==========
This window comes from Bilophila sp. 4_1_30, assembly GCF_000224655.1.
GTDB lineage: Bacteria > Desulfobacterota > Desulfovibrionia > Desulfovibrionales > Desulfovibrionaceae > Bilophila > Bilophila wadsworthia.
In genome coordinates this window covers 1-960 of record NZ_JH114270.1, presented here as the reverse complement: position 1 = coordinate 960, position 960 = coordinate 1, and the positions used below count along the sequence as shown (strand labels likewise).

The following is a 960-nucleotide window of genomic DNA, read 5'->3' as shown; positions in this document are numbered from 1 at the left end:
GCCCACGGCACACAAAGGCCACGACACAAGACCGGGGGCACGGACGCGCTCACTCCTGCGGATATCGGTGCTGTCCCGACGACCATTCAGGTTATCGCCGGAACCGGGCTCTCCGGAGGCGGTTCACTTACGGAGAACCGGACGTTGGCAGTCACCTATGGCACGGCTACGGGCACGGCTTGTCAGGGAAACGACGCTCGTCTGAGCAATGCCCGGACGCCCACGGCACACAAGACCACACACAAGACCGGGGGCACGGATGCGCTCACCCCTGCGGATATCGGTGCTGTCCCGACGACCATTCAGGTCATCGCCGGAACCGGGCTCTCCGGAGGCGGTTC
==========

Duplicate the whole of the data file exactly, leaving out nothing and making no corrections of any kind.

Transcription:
This window comes from Bilophila sp. 4_1_30, assembly GCF_000224655.1.
GTDB lineage: Bacteria > Desulfobacterota > Desulfovibrionia > Desulfovibrionales > Desulfovibrionaceae > Bilophila > Bilophila wadsworthia.
In genome coordinates this window covers 1-960 of record NZ_JH114270.1, presented here as the reverse complement: position 1 = coordinate 960, position 960 = coordinate 1, and the positions used below count along the sequence as shown (strand labels likewise).

The following is a 960-nucleotide window of genomic DNA, read 5'->3' as shown; positions in this document are numbered from 1 at the left end:
GCCCACGGCACACAAAGGCCACGACACAAGACCGGGGGCACGGACGCGCTCACTCCTGCGGATATCGGTGCTGTCCCGACGACCATTCAGGTTATCGCCGGAACCGGGCTCTCCGGAGGCGGTTCACTTACGGAGAACCGGACGTTGGCAGTCACCTATGGCACGGCTACGGGCACGGCTTGTCAGGGAAACGACGCTCGTCTGAGCAATGCCCGGACGCCCACGGCACACAAGACCACACACAAGACCGGGGGCACGGATGCGCTCACCCCTGCGGATATCGGTGCTGTCCCGACGACCATTCAGGTCATCGCCGGAACCGGGCTCTCCGGAGGCGGTTC